Nearly all companies who tried a 4-day workweek want to keep it
It turns out the key to getting more done might be working less. That's what results from a pilot program billed as the world's largest trial of a four-day workweek show.
Over 60 U.K.-based companies participated in the pilot led by 4 Day Week Global, a nonprofit advocating for a four-day instead of a five-day workweek, in addition to flexibility around where, when and how people work.
Roughly 3,000 workers were given the opportunity to do more work in less time, earning them an extra day off from their jobs every week.
The majority of companies and employees said they benefitted from the abbreviated workweek and will keep the same schedule moving forward, according to a review of the six-month trial, which ended in December.
Vermont Senator Bernie Sanders is a vocal advocate for an abbreviated workweek. He believes the time has come for workers to reap the benefits of technological advances that allow them to perform more efficiently.
"With exploding technology and increased worker productivity, it's time to move toward a four-day workweek with no loss of pay. Workers must benefit from technology, not just corporate CEOs," the former Democratic presidential candidate recently tweeted.
End of the five-day workweek?
Ninety-two percent of participating companies will continue to implement a four-day workweek following the trial, and over 90% of workers said they "definitely" wanted to continue their four-day workweeks.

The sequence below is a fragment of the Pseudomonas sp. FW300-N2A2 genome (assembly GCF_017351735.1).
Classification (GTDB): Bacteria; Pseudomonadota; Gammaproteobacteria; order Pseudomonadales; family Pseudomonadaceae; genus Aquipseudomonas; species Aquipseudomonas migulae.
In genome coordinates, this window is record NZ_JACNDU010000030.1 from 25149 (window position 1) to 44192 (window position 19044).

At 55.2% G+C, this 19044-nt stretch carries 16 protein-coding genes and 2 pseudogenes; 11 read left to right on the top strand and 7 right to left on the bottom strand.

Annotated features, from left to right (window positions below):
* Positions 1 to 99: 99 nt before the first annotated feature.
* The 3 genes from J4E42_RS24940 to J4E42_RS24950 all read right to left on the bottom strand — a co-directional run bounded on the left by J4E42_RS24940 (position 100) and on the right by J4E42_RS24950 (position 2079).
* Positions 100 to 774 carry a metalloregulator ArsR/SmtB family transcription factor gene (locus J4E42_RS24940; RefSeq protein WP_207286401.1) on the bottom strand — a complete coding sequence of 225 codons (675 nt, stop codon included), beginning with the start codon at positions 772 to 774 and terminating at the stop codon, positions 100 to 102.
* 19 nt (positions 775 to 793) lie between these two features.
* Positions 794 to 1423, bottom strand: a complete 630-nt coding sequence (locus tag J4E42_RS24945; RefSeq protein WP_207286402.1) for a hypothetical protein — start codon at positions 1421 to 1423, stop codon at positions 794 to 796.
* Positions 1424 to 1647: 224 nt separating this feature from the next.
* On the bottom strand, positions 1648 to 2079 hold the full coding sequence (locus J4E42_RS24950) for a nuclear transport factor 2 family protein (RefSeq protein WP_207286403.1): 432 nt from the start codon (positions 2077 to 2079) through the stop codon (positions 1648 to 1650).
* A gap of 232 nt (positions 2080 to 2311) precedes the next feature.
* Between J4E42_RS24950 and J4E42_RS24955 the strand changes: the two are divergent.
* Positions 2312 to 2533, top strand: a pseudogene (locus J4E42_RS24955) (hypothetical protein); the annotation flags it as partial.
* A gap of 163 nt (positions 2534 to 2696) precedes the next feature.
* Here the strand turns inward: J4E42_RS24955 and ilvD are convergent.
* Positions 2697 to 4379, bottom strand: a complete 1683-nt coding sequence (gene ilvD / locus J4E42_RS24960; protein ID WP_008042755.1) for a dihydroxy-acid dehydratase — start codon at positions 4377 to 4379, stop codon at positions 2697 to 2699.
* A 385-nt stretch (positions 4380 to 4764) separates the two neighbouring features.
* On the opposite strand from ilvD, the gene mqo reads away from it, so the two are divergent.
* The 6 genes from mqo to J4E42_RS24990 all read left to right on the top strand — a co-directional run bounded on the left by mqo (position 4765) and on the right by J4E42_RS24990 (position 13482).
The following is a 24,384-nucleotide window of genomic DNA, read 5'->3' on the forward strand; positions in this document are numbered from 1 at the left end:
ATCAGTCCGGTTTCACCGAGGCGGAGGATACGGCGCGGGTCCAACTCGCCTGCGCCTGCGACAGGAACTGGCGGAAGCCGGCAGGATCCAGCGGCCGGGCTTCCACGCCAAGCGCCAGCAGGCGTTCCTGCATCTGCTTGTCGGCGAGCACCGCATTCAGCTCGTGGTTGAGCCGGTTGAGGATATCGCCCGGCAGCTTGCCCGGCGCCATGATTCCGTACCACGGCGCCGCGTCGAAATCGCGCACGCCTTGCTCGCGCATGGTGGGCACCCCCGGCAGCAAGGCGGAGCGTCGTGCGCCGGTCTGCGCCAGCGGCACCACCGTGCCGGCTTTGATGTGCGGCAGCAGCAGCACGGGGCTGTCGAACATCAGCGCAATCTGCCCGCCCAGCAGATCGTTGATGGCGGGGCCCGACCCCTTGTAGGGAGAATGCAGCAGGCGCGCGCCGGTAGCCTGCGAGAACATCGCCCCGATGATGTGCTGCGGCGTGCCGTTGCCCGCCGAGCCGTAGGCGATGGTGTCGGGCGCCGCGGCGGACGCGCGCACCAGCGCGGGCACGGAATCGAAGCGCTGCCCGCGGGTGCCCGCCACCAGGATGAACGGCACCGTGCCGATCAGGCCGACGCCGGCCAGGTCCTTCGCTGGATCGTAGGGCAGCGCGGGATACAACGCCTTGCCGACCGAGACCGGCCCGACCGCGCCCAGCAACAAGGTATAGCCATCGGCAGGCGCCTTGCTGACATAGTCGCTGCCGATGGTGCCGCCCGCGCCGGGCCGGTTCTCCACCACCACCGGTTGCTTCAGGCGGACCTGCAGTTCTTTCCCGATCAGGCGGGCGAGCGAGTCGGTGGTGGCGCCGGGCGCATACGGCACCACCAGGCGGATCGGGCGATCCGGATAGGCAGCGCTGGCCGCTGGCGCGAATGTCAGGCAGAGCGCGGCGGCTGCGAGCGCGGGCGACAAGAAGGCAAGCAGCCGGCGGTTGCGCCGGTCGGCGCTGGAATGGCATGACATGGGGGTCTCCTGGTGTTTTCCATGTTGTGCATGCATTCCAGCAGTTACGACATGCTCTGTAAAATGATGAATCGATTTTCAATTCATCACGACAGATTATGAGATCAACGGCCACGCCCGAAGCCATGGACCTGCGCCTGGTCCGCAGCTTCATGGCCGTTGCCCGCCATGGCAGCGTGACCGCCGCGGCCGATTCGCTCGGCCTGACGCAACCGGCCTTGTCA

The concept is also gaining traction in the U.S. Dozens of companies are rethinking what constitutes a full-time schedule and are maintaining four-day workweeks, according to FlexJobs. They include Panasonic, Kickstarter and thredUp.
"What has come out of it is, it means companies have the confidence to continue on and keep changing and improving what they're doing to make sure they can keep reduced hours for their businesses in the long term," 4 Day Week co-founder Charlotte Lockhart told CBS MoneyWatch.
For some workers, the end of the test period marked a point of no return: 15% said they wouldn't accept a five-day schedule again, no matter how high the salary.
Workers who said they didn't like cramming their regular workloads into fewer days were the exception.
"There are always a few people who aren't comfortable changing the ways they work and for one reason or another, they still want to work those longer hours," Lockhart said.
From companies' perspectives, it's hard to argue with any measure that leads to productivity gains. While companies' revenue changed little over the course of the six-month trial, overall revenue during the period was 35% higher, on average, than during the same period a year earlier, the findings show.
Some of the improvement in performance, however, could be attributed to the world's emergence from the COVID-19 pandemic, which depressed business earnings worldwide due to restrictive safety measures.
The most valuable benefit is time
The nonprofit, 4 Day Week Global, collaborated with the U.K.'s 4 Day Week Campaign and think tank Autonomy to guide companies through the program, during which workers earned their full salaries, while working 20% less.
Seventy-one percent of employees reported they felt less burned out, 39% said they were less stressed and 48% said they were more satisfied with their job than they were pre-trial.
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"Part of why employees are so engaged with doing it is they get the one benefit that means the most to them — time," Lockhart said.
A majority of workers said they had an easier time balancing work with outside responsibilities during the trial and that they were more satisfied in their overall lives. Their physical and mental health improved, too, according to the findings.
Not surprisingly, employee retention also improved. The share of staff leaving participating companies dropped by 57% over the trial period.
"Work gets done in time made available for it," Lockhart said. "When you reduce the amount of time available, people find ways to get the job done in less time."
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